Streaming vampirized television and took hours and hours of content viewing. It first captured the youngest consumers and then it did so in an inter generational way. Viewers liked being able to consume content on demand and, above all, not having to ‘suffer’ the very long and monotonous advertising breaks to which television had accustomed them.However, the VoD boom quickly ran into a problem. Consumers started to get fed up with subscriptions, because they accumulated subscription after subscription and the things they had to pay for were escalating and escalating. Subscription fatigue prompted another model to emerge, the AVoD. It is a streaming Wallis and Futuna Islands Email List with ads – as it happens with video platforms such as YouTube – in which consumers either pay lower figures or do not pay directly for the content.For advertisers, the appearance of AVoD has been great news, since the drop in television audiences on the one hand and the boom of ad-free streaming on the other had left them without an audience for their ads. Streaming with advertising gave them an audience that was eager for that service and that would accept the advertising for not paying more to view content.

But are the ads on this new service really working well? Has the AVoD inherited the same problems from TV?In Spain, AVoD options are still quite limited. There are the freemium online options of television networks and emerging streaming services with ads. Pluto TV has been on the market for a few months , although its pull is still very limited. A new option, Rakuten TV, has also been launched , but with an even smaller scope. Even so, analyzing what happens outside of Spain can help to understand what these platforms should not do and where streaming advertising fails.

From the outset, advertisers are very interested in the format and studies advance that investment is going to grow significantly. To continue, what they are doing right now is not exactly the best.The United States market already has several free or low-cost streaming options, supported by advertising. This industry is much more developed than on this side of the Atlantic. Their services have background series that are popular and have a lot of traction, but they are also creating their own series and new content with hook and that attract audiences.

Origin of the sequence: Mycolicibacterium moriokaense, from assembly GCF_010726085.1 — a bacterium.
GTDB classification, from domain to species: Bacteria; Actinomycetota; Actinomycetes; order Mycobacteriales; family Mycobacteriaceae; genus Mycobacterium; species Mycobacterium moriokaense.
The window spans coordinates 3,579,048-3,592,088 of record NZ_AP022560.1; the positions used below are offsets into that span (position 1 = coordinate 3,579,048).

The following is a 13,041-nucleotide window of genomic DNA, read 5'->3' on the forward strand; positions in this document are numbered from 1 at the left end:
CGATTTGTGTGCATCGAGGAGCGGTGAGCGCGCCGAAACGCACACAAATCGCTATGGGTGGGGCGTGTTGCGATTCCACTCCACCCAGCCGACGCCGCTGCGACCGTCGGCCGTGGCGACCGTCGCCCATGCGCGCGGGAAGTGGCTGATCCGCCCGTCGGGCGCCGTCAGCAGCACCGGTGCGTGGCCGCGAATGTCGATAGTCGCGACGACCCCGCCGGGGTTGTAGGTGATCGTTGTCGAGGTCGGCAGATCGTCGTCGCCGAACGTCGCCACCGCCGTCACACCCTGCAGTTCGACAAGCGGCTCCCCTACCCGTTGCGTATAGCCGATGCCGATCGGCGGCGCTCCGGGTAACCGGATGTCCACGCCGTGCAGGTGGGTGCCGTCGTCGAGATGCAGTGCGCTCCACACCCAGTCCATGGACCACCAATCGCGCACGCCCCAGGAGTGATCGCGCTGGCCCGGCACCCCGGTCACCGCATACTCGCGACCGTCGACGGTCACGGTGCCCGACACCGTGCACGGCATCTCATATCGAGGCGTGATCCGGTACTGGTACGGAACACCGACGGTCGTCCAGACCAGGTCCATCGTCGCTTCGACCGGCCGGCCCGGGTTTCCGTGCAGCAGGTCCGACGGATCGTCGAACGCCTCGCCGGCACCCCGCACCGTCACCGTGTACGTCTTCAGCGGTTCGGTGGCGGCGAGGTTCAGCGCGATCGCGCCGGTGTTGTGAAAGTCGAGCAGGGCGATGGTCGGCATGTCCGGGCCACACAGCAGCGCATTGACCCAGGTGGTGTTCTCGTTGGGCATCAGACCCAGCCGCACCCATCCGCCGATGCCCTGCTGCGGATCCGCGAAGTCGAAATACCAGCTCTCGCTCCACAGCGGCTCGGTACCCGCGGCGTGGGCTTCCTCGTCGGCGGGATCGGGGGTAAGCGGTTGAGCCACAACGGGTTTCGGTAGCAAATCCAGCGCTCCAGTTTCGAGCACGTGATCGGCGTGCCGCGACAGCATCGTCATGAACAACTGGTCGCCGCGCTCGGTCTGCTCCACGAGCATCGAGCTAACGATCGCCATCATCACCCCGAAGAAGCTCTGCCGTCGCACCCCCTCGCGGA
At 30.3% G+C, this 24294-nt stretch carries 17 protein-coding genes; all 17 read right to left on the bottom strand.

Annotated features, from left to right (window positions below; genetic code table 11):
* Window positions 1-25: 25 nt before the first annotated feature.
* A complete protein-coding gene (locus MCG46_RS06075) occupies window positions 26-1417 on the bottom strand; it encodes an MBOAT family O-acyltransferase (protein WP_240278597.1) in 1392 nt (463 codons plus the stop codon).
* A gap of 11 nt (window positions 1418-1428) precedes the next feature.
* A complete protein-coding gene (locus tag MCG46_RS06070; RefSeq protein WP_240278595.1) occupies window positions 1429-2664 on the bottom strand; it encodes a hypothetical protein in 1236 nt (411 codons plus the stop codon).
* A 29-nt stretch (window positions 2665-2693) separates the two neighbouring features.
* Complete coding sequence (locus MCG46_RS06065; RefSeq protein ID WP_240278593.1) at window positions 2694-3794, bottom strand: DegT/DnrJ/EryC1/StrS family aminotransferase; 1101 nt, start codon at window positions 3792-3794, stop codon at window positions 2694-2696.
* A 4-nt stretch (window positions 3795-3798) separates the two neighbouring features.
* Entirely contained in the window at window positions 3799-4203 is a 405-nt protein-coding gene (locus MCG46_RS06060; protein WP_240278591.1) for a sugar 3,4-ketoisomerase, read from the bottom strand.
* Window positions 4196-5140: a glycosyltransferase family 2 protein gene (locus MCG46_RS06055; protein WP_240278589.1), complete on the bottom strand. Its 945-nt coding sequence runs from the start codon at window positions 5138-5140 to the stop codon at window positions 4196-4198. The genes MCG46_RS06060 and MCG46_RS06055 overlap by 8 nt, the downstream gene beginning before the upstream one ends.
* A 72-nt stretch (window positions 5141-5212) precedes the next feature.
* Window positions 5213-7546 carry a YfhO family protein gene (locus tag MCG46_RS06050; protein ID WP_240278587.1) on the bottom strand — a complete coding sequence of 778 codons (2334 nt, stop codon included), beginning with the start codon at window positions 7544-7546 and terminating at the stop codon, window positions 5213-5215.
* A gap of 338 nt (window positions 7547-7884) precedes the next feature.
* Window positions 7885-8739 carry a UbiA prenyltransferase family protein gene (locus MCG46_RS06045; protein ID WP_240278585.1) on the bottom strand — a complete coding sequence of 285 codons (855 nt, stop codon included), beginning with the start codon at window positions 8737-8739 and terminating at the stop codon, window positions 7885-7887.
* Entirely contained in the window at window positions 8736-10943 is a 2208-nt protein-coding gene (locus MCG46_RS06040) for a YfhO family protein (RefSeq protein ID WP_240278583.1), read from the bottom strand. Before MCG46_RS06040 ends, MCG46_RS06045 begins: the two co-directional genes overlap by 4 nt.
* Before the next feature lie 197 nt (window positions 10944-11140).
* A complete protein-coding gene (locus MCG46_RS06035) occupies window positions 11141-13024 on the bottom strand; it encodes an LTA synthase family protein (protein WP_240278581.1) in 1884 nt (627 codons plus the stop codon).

After all, that is Hulu’s model, which in addition to a more expensive and ad-free version has one with low-cost advertising. The TV majors have recently launched themselves to present their own services and usually have a low-cost option, but with advertisements. HBO plans to do so in the foreseeable future as well.But the ads that are served right now generate poor and frustrating experiences, quite similar to those that in their time generated the online versions of Spanish TVs .

As just point an article from Bloomberg , pecan repetitive ads. The same user ends up coming across the same campaigns over and over again, which in the age of binge watching can be a serious problem. As the economic medium points out, AVoD platforms promise that this will not happen. Hulu, for example, limits that the same user does not see the same ad more than twice in an hour, four times a day or 25 times a week. However, if an ad space is sold via a third party and not directly through them, those controls do not apply. Either way, viewers get the feeling that the ads themselves are after them.At the same time, other criticisms are added. The ad viewing experience is poor, as ads sometimes freeze. Also, the sound of the announcements is too loud. Faced with content, its volume is excessive and that is precisely one of the issues that most annoys and frustrates viewers.

The bad experience of viewing ads is a kind of tip of the iceberg of the problems that the online advertising industry has in the streaming universe. The market is fragmented between purchases directly from services, streaming apps, connected television platforms or brockers that function as third parties. This creates a certain chaos, which also makes it much more difficult to know who sees what and how much.

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